The photographs are of actors at Zachary Scott Theater.  Over the course of four days in May we photographed nearly sixty people for a season brochure.  The images included theater patrons, board members, community supporters and even staff.  My lighting design changed with each category of sitters.  Some were done on white backgrounds.  Some on canvas.  My intention in using hot lights for this project was to make the images softer and to have very shallow depth of field within the frame.  The continuous source works so well with sitters as there are no blinks from anticipating the flash.
I have another project in mind where I’d like to use all florescent fixtures ( or LEDs)  but that’s something I’ll talk about in a future column.

If you have the opportunity be sure to give the hot light exercise a shot.  Everyone learns something new with the lights on.….












Window Light in the Early Evening. Some thoughts about scanners.

Scanned from a Kodachrome. Shot on a Canon film Camera with one of the 
First Tamron SP normal focal length zooms.  Something like a 35-80mm.
Scanned on a cheapo flatbed scanner.

I'm going through old slides and making scans for myself. I've owned Nikon dedicated film scanners (both medium format and 35mm) and I've had plenty of film drum scanned but for some reason I prefer to do my own stuff on a cheap, non-prestigious, Epson flat bed scanner.  We're talking here about a scanner that currently sells for around $180.

The machine is smaller than other scanners I've owned and sits on the right hand side of my desk in a constant state of readiness.  The machine's full name is Epson Perfection V500 Photo.  It won't scan 4x5 inch film but will do most conventional medium format formats and it will scan 35mm transparencies and negatives.  Film  holders are supplied for 120mm film and 35mm film in most of its permutations.

The slide above was taken in mixed light.  It's a Kodachrome 64 slide. How difficult and time consuming is it to make an image like the one above?  Let's see.  I put the slide holder on the glass surface of the scanner.  There's guide indention on the scanner body that matches up with the holder. Very straightforward.  The slide holder has four squares in which to drop your slide, still in slide mount. Close the top, open the Epson scan software, click in the film type (trans or neg; color or black and white) decide on the bit depth you need (24 or 48) determine the size you'd like the the image to end up at (dimensions and DPI) then hit preview.  You can zoom in on the image in the preview window.  Once you see the image large you can more accurately crop and adjust.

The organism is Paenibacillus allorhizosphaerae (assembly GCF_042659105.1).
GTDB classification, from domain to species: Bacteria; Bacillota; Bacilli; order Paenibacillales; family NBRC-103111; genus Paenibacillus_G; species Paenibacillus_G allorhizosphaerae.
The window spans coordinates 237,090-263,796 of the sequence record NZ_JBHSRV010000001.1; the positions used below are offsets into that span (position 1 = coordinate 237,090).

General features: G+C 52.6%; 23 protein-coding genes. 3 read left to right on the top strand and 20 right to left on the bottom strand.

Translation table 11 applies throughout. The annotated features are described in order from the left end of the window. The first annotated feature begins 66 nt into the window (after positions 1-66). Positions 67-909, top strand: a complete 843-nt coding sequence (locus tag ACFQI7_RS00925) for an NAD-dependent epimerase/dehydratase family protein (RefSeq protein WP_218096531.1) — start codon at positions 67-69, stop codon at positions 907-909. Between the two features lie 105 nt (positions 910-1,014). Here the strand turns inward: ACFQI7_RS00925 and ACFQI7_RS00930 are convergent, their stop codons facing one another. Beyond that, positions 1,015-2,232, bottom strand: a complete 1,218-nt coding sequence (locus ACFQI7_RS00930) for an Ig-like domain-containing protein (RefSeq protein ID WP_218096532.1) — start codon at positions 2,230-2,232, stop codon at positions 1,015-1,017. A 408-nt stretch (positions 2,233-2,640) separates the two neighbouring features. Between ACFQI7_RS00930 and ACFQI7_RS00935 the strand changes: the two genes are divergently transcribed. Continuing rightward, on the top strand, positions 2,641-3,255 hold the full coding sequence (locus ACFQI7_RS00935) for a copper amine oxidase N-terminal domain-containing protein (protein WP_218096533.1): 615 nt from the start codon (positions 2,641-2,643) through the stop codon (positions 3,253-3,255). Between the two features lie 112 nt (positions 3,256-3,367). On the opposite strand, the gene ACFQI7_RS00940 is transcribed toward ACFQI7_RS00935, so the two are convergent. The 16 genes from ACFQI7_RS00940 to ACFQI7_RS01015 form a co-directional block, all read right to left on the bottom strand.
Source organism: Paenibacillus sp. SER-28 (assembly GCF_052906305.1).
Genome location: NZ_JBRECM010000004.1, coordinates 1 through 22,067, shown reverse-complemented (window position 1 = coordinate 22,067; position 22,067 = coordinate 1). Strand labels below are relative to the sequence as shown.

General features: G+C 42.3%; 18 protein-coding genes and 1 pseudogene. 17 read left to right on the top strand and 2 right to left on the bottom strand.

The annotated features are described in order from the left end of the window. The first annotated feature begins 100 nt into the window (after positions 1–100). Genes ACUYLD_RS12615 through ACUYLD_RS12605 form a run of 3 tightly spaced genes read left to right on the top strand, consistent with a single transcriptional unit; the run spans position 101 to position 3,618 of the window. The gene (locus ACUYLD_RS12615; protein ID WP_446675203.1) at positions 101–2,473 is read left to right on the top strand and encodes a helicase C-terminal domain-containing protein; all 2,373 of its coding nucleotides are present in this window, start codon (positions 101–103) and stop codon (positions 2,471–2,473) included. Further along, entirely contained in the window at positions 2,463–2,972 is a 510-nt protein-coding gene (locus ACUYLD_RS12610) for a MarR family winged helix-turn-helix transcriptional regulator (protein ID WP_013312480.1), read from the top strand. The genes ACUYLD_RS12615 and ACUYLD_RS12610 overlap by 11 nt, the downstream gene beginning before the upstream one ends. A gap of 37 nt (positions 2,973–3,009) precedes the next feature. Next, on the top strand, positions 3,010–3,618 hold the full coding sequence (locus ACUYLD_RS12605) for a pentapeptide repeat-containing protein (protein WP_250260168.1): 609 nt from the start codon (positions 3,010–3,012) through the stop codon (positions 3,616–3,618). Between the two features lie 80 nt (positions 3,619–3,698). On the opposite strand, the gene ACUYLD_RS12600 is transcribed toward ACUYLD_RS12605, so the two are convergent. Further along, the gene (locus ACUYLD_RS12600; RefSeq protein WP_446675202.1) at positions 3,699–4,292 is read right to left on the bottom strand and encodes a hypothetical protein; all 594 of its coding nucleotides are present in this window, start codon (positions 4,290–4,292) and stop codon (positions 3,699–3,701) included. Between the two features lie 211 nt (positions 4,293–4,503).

I go into the curves menu and set the white point and black points on the represented histogram.  If the color needs to be tweaked I go into the color adjustment menu and play around with the R, G, & B sliders till I get what I want.  There are also menus for saturation, contrast and exposure.  In the curves menu I can also set how I want the toe and shoulder of the film to look = soft, rounded curves or straight overly accurate curves.

When I have everything hunky dory in the different corrections menus I go back to the main menu and set the amount of unsharp masking I want and whether I want the canned "color restoration" to kick in.  Then I hit "scan."

I can't use the Digital Ice dust removal with traditional black and white film or with Kodachrome slides. Something to do with the physical topology of the film so I leave these controls unchecked.  It does mean that I'll inevitably be doing some retouching to the files to remove dust spots before I use the images.  So, a straight scan of a film from a slide done at 6000 by 4000 pixels (final size) takes about three minutes.

I hear all kinds of nonsense from people about what's needed  for good scans.  There is a camp that believes flat bed scanners are incapable of doing usable work.  There's another camp that's seen good scans from flat bed scanners but believes that you need to pull slides out of their cardboard mounts and coat them with oil before you can get a good scan and then there's the group that believes the scanners may be usable but only when paired with really good and really expensive software.  Almost as though you have to pass an initiation to join in the cult of scanning.